As we build up towards the premiere of season four of AMC’s hit zombie drama The Walking Dead, the network announced plans for a spin-off series. The action will be set in the same world, but, to quote creator Robert Kirkman, “isn’t tethered by the events of the comic book.” Aside from that, we don’t know anything about what this new show will entail. However, as avid watchers, and at times critics, of The Walking Dead, we have a handful of suggestions, things we’d like to see, and ideas for the direction of this new series to go in order to blaze its own trail and set it apart from the source material.
Anywhere but Georgia
Nothing against the Peach State, but we get how things are going down there, and we’re interested to see how people are managing to survive in other places. Ideally, it would be great to see how other areas of the world have handled the zombie outbreak, like Europe, South America, Australia, or anywhere really. Considering the fact that The Walking Dead is a show created largely for American audiences, this course of action would be a hard sell, one that doesn’t seem likely. But that doesn’t mean you can’t explore other options.
How are people in New York handling the zombie uprising? Or in the heart of the Rocky Mountains? Geography is going to play a huge part in the way you survive. We’ve seen that the walkers have limited fine motor skills, so being able to climb a mountain gives you a different set of options for escape and survival. This could answer questions like how they’re impacted by weather. Winter in Minnesota is a whole different animal compared to winter in the deep south. Does the hot, dry summer of the American Southwest have any bearing on how long the zombies last, how well they are preserved? Do they become walking jerky sticks? Over the course of soon-to-be-four seasons, we’ve seen the walkers change and decay. Depending on the climate, this could speed up or slow down the process.
Confine the Action
The Walking Dead works best when the episodes are confined to a specific situation, so we hope that the spinoff is intentionally planned with a beginning, middle and end in mind. If everyone has a goal from the very start, then all the wheel spinning that happens in alternating episodes of could be eradicated. We don’t really want to see more, “We have to get to this place by this time” plots, but if there’s a solid through line, one that incorporates strong characters with an obvious purpose, we’re down. At the end of the day, we want to see a story being told rather than watch a group of people wander around until some problems fall into their lap.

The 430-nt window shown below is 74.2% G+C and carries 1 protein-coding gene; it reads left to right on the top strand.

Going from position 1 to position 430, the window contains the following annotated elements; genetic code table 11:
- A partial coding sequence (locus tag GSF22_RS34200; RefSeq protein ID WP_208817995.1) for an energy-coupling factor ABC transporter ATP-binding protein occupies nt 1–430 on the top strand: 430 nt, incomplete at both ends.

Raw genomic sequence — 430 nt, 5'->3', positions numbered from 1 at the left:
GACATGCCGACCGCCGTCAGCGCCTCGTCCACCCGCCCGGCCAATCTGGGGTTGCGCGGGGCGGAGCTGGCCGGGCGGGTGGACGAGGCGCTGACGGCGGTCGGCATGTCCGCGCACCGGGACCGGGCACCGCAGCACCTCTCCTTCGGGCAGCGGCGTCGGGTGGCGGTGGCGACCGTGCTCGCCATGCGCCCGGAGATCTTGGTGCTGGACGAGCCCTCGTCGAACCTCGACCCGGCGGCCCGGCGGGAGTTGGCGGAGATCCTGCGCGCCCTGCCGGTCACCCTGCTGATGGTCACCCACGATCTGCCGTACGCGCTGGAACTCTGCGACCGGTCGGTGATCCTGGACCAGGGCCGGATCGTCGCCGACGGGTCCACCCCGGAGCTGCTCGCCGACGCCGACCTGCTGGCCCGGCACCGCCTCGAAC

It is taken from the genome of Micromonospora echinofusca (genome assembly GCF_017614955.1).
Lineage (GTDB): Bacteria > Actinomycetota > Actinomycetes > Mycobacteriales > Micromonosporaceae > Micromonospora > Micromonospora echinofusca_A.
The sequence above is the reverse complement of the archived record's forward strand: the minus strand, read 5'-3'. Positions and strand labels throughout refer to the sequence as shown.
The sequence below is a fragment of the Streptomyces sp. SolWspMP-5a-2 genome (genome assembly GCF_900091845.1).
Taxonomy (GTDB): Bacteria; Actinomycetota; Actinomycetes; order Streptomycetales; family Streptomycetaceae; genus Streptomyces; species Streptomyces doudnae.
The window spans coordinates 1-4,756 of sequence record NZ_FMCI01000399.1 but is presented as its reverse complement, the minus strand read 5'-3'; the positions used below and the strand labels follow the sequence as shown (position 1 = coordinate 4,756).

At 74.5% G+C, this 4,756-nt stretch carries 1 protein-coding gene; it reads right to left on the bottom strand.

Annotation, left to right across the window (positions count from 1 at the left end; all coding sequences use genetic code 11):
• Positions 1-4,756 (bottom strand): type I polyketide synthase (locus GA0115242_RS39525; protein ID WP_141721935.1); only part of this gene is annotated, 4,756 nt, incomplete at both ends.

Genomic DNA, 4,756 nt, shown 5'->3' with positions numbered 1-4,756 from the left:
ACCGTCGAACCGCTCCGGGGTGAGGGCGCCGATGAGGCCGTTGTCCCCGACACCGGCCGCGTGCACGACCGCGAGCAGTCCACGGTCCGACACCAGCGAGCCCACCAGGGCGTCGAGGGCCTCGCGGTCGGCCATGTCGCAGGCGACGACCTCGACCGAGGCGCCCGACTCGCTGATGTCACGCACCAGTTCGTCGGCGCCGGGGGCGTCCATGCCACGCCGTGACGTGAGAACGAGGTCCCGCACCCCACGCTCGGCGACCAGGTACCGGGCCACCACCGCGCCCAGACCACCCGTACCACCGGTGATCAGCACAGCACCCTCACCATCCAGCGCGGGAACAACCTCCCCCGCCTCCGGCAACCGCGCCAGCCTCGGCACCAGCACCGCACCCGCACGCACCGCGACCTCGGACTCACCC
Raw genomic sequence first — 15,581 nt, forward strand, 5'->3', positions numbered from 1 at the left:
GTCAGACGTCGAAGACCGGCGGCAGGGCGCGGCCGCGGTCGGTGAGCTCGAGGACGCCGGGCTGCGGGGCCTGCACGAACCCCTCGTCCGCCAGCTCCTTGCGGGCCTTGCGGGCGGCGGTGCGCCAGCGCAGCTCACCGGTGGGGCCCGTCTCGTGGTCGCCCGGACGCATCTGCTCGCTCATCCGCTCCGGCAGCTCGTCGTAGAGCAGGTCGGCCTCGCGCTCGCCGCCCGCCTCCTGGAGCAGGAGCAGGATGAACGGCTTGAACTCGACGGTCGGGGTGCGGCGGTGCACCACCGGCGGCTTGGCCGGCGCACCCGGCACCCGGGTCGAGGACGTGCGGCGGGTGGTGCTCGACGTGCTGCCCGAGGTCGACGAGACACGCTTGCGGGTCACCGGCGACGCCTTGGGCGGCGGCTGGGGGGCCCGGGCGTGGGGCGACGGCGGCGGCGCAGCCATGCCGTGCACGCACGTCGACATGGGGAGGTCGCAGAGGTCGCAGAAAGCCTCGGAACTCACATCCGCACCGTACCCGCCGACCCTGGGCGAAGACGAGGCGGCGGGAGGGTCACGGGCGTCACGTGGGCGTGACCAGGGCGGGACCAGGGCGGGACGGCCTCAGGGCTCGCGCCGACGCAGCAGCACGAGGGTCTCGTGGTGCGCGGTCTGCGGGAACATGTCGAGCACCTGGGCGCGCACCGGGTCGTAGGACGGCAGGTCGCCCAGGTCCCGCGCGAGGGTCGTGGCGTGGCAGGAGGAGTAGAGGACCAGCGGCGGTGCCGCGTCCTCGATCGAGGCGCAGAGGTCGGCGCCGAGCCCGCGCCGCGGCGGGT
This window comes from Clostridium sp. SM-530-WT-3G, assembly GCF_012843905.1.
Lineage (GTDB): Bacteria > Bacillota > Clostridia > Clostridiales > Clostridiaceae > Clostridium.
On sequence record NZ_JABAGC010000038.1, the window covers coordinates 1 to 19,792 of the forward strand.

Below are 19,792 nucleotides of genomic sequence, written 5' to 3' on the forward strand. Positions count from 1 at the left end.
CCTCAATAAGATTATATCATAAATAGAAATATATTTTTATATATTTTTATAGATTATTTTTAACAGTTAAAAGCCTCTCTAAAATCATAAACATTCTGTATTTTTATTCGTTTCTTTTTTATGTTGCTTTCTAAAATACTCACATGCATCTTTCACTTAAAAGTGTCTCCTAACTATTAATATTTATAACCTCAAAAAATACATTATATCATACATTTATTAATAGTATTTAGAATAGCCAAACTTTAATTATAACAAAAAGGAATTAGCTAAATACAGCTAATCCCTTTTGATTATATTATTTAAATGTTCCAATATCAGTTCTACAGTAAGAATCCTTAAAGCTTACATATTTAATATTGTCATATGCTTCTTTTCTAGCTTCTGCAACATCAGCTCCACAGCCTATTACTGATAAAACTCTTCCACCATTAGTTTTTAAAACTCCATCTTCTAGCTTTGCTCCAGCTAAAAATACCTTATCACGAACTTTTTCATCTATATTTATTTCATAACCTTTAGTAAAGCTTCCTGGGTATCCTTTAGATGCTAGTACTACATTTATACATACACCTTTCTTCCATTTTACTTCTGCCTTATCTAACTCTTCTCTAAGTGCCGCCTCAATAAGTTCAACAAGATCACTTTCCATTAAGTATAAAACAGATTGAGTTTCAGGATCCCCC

Take an Anthology Approach
Again, this idea would be a hard sell to the network honchos, but an anthology style show could be a unique way to approach the spin-off. Sure, the show might turn out jumbled and scattered, and the lack of a core of characters for an audience to care about could prove problematic, but it would also afford producers a chance tell a wide variety of stories. One week you could tune in to look over the shoulders of CDC scientists in a lab somewhere trying to hammer out a cure, the next week you follow the remnants of a military unit as they respond to the first wave of attacks, and we could witness how a tribe in sub-Saharan Africa responds to the walking dead.
The possibilities inherent in this approach are constrained only by the limitations of the writer’s imaginations. This strategy enables the show to tell any potential story they can come up with. If a single narrative per week is too limiting, one possibility would be to follow the path laid out by shows like American Horror Story, where each season follows a different story with different characters. It’s a long shot, but one that, if executed well, could yield fantastic results.
Give the Characters Real Backstories
Even if this new show takes place entirely during the zombie uprising, this series needs to at least incorporate flashbacks into the lives of the characters before we meet them. Kirkman largely avoids intricate backstories, but gets away with it by creating rich, full characters. This is something the TV adaptation hasn’t done well. The only reason we give a crap about most of the characters on The Walking Dead is because we bring our comic fandom to the table. None of them are fleshed out or well rounded, even though they stick to their character types quite well. We’re not asking for really heady character work done on Lost, or even Breaking Bad, but if these are entirely new characters, we’re going to need more from them than just knowing none of them want to be eaten by zombies, two of them are brothers, and that two of them slept together.
Reset the Clock